• Endoscopic ultrasound (EUS): A procedure in which an endoscope is inserted into the body, usually through the mouth or rectum. An endoscope is a thin, tube-like instrument with a light and a lens for viewing. A probe at the end of the endoscope is used to bounce high-energy sound waves (ultrasound) off internal tissues or organs and make echoes. The echoes form a picture of body tissues called a sonogram. This procedure is also called endosonography. 
  • Thoracoscopy: A surgical procedure to look at the organs inside the chest to check for abnormal areas. An incision (cut) is made between two ribs and a thoracoscope is inserted into the chest. A thoracoscope is a thin, tube-like instrument with a light and a lens for viewing. It may also have a tool to remove tissue or lymph node samples, which are checked under a microscope for signs of cancer. In some cases, this procedure may be used to remove part of the esophagus or lung. 
  • Laparoscopy: A surgical procedure to look at the organs inside the abdomen to check for signs of disease. Small incisions (cuts) are made in the wall of the abdomen and a laparoscope (a thin, lighted tube) is inserted into one of the incisions. Other instruments may be inserted through the same or other incisions to perform procedures such as removing organs or taking tissue samples to be checked under a microscope for signs of disease. 
  • PET scan (positron emission tomography scan): A procedure to find malignant tumor cells in the body. A small amount of radionuclide glucose (sugar) is injected into a vein. The PET scanner rotates around the body and makes a picture of where glucose is being used in the body. Malignant tumor cells show up brighter in the picture because they are more active and take up more glucose than normal cells do. The use of PET for staging esophageal cancer is being studied in clinical trials.

Cancer spreads in the body in three ways:

  • Through tissue. Cancer invades the surrounding normal tissue. 
  • Through the lymph system. Cancer invades the lymph system and travels through the lymph vessels to other places in the body. 
  • Through the blood. Cancer invades the veins and capillaries and travels through the blood to other places in the body. 

When cancer cells break away from the primary (original) tumor and travel through the lymph or blood to other places in the body, another (secondary) tumor may form. This process is called metastasis. The secondary (metastatic) tumor is the same type of cancer as the primary tumor. For example, if breast cancer spreads to the bones, the cancer cells in the bones are actually breast cancer cells. The disease is metastatic breast cancer, not bone cancer.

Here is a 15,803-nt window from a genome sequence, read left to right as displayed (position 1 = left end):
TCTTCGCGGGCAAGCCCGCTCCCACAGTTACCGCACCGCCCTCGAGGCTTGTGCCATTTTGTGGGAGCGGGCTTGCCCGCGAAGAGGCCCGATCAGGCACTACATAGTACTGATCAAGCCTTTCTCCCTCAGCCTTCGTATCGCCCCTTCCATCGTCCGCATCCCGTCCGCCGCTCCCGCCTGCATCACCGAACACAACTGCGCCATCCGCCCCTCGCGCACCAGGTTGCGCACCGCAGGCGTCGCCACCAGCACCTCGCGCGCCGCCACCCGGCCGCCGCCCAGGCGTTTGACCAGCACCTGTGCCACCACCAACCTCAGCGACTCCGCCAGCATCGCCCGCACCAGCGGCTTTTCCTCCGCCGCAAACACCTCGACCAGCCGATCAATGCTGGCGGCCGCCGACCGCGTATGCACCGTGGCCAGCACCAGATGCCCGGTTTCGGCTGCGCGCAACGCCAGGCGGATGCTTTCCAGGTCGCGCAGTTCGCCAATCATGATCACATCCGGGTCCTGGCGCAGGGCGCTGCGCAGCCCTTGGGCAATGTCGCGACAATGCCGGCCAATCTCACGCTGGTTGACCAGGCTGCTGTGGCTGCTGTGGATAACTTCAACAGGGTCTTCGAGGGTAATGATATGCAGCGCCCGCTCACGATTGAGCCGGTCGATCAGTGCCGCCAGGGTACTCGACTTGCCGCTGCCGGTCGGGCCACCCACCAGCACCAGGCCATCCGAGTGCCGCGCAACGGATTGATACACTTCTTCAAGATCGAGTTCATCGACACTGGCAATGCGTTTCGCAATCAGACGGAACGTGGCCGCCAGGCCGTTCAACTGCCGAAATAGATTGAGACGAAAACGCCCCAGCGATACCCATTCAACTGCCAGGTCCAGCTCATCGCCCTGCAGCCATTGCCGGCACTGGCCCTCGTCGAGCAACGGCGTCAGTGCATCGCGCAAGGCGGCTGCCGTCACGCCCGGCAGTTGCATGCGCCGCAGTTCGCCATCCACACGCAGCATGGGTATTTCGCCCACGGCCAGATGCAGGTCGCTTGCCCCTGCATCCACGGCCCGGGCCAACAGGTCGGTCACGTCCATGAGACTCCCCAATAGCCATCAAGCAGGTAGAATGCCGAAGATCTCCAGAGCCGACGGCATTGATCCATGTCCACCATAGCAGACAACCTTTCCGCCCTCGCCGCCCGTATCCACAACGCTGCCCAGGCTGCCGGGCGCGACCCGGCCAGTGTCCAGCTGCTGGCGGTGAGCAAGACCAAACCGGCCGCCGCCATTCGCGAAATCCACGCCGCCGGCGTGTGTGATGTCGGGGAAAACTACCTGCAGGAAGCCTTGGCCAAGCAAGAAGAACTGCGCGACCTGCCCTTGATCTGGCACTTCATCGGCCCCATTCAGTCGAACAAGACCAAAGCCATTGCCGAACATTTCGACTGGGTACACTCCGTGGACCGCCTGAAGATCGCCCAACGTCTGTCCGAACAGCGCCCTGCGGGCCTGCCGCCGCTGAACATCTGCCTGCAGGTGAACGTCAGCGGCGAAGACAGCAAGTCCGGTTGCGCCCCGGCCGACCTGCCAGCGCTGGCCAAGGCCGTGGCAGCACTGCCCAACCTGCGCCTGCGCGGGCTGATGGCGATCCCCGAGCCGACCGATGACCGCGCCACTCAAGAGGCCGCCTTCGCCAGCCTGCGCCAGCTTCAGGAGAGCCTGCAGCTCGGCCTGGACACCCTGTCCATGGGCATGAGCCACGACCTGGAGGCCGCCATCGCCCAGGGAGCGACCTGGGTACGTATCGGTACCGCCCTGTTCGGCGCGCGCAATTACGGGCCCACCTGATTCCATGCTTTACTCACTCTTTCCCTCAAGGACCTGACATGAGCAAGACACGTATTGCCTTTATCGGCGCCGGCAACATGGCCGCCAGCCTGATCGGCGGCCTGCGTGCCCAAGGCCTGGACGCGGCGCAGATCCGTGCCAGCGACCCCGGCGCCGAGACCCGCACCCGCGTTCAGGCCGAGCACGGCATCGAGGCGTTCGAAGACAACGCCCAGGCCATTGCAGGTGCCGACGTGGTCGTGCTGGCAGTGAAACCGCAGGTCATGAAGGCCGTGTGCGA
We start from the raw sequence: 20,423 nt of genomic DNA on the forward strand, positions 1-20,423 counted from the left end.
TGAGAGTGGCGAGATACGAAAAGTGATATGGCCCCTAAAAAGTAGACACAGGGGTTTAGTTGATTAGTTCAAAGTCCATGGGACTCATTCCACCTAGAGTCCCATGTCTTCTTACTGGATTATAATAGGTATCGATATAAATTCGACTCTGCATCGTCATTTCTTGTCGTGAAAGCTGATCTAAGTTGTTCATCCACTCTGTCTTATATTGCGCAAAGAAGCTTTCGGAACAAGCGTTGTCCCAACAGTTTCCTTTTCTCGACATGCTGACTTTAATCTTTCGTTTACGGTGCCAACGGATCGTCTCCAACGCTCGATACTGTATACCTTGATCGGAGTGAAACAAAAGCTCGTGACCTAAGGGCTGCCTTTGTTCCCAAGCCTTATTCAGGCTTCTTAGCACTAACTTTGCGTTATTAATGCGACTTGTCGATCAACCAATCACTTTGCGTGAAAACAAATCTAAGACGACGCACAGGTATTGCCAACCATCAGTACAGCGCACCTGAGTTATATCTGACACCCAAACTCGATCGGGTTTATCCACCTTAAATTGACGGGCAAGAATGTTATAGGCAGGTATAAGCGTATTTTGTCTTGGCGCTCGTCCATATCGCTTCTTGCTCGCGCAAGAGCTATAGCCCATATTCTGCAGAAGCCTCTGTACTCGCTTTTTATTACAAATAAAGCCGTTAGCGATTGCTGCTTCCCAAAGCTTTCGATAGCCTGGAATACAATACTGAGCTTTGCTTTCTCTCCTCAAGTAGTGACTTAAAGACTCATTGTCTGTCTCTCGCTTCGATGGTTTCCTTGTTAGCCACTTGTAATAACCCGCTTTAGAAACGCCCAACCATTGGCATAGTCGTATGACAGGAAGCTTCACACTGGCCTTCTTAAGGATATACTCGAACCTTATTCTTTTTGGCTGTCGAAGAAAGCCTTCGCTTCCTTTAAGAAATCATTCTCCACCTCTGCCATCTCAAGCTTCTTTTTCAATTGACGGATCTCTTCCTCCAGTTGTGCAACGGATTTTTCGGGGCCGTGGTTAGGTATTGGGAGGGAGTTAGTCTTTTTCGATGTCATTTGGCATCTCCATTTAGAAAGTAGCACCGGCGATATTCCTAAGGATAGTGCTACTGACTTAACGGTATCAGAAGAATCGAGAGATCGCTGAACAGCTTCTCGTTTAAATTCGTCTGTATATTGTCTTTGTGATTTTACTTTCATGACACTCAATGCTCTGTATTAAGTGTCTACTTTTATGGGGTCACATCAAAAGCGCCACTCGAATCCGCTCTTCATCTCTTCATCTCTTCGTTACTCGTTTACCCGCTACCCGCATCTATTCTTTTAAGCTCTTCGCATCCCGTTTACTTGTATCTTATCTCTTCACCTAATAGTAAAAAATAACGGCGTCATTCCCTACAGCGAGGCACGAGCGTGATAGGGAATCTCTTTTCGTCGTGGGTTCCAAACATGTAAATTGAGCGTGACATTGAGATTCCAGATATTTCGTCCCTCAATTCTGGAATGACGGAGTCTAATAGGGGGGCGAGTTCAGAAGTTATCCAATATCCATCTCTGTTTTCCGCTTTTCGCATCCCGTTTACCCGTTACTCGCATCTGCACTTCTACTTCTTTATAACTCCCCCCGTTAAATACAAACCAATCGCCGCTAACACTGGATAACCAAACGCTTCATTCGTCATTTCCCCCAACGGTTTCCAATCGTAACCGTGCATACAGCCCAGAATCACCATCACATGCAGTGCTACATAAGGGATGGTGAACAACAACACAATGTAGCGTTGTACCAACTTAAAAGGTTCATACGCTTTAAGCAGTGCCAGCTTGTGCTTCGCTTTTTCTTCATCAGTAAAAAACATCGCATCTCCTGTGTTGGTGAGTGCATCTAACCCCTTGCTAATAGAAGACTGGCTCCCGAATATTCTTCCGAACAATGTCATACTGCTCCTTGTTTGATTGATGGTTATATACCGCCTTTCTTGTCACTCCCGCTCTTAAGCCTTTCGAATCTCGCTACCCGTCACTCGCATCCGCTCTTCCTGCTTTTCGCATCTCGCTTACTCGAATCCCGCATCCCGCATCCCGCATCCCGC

The following stages are used for esophageal cancer

Stages of esophageal cancer


Stage 0 (Carcinoma in Situ)

In stage 0, abnormal cells are found in the innermost layer of tissue lining the esophagus. These abnormal cells may become cancer and spread into nearby normal tissue. Stage 0 is also called carcinoma in situ.

Stage I

In stage I, cancer has formed and spread beyond the innermost layer of tissue to the next layer of tissue in the wall of the esophagus.

Stage II

Stage II esophageal cancer is divided into stage IIA and stage IIB, depending on where the cancer has spread.

Stage IIA: Cancer has spread to the layer of esophageal muscle or to the outer wall of the esophagus.
Stage IIB: Cancer may have spread to any of the first three layers of the esophagus and to nearby lymph nodes.

Stage III

In stage III, cancer has spread to the outer wall of the esophagus and may have spread to tissues or lymph nodes near the esophagus.

Stage IV

Stage IV esophageal cancer is divided into stage IVA and stage IVB, depending on where the cancer has spread.

  • Stage IVA: Cancer has spread to nearby or distant lymph nodes. 
  • Stage IVB: Cancer has spread to distant lymph nodes and/or organs in other parts of the body. 

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Treatment Overview

Different treatments are available for patients with esophageal cancer. Some treatments are standard (the currently used treatment), and some are being tested in clinical trials.

A treatment clinical trial is a research study meant to help improve current treatments or obtain information on new treatments for patients with cancer. When clinical trials show that a new treatment is better than the standard treatment, the new treatment may become the standard treatment. Patients may want to think about taking part in a clinical trial. Some clinical trials are open only to patients who have not started treatment.

Patients have special nutritional needs during treatment for esophageal cancer.

Many people with esophageal cancer find it hard to eat because they have trouble swallowing. The esophagus may be narrowed by the tumor or as a side effect of treatment. Some patients may receive nutrients directly into a vein. Others may need a feeding tube (a flexible plastic tube that is passed through the nose or mouth into the stomach) until they are able to eat on their own.

Standard treatment includes:

Surgery

Surgery is the most common treatment for cancer of the esophagus. Part of the esophagus may be removed in an operation called an esophagectomy. A portion of the esophagus is removed and the stomach is pulled up and joined to the remaining esophagus.